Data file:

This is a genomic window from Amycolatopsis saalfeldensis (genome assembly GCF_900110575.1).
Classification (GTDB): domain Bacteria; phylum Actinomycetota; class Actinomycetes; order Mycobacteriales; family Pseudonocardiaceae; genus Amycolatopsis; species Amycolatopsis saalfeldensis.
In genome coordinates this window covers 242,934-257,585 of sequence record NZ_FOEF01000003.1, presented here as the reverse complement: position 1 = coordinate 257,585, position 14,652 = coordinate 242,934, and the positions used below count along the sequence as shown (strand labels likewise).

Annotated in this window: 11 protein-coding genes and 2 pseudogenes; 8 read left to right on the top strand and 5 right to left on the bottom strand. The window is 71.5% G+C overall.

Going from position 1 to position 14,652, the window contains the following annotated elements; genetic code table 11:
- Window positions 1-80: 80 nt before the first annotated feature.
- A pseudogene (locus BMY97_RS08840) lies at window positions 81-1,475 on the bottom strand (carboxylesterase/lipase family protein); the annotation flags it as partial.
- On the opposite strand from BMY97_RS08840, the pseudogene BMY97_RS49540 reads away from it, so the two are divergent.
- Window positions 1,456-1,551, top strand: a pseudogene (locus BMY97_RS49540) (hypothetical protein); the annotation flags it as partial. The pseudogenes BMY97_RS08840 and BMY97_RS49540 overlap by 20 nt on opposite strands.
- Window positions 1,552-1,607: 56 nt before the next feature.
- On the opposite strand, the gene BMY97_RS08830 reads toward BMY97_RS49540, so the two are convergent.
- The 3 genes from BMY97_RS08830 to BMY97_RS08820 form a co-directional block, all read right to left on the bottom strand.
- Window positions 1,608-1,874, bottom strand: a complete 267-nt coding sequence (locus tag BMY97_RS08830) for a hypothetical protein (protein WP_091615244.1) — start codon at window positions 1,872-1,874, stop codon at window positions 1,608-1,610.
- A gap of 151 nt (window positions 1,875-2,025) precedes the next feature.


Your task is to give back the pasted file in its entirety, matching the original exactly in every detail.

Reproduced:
This is a genomic window from Amycolatopsis saalfeldensis (genome assembly GCF_900110575.1).
Classification (GTDB): domain Bacteria; phylum Actinomycetota; class Actinomycetes; order Mycobacteriales; family Pseudonocardiaceae; genus Amycolatopsis; species Amycolatopsis saalfeldensis.
In genome coordinates this window covers 242,934-257,585 of sequence record NZ_FOEF01000003.1, presented here as the reverse complement: position 1 = coordinate 257,585, position 14,652 = coordinate 242,934, and the positions used below count along the sequence as shown (strand labels likewise).

Annotated in this window: 11 protein-coding genes and 2 pseudogenes; 8 read left to right on the top strand and 5 right to left on the bottom strand. The window is 71.5% G+C overall.

Going from position 1 to position 14,652, the window contains the following annotated elements; genetic code table 11:
- Window positions 1-80: 80 nt before the first annotated feature.
- A pseudogene (locus BMY97_RS08840) lies at window positions 81-1,475 on the bottom strand (carboxylesterase/lipase family protein); the annotation flags it as partial.
- On the opposite strand from BMY97_RS08840, the pseudogene BMY97_RS49540 reads away from it, so the two are divergent.
- Window positions 1,456-1,551, top strand: a pseudogene (locus BMY97_RS49540) (hypothetical protein); the annotation flags it as partial. The pseudogenes BMY97_RS08840 and BMY97_RS49540 overlap by 20 nt on opposite strands.
- Window positions 1,552-1,607: 56 nt before the next feature.
- On the opposite strand, the gene BMY97_RS08830 reads toward BMY97_RS49540, so the two are convergent.
- The 3 genes from BMY97_RS08830 to BMY97_RS08820 form a co-directional block, all read right to left on the bottom strand.
- Window positions 1,608-1,874, bottom strand: a complete 267-nt coding sequence (locus tag BMY97_RS08830) for a hypothetical protein (protein WP_091615244.1) — start codon at window positions 1,872-1,874, stop codon at window positions 1,608-1,610.
- A gap of 151 nt (window positions 1,875-2,025) precedes the next feature.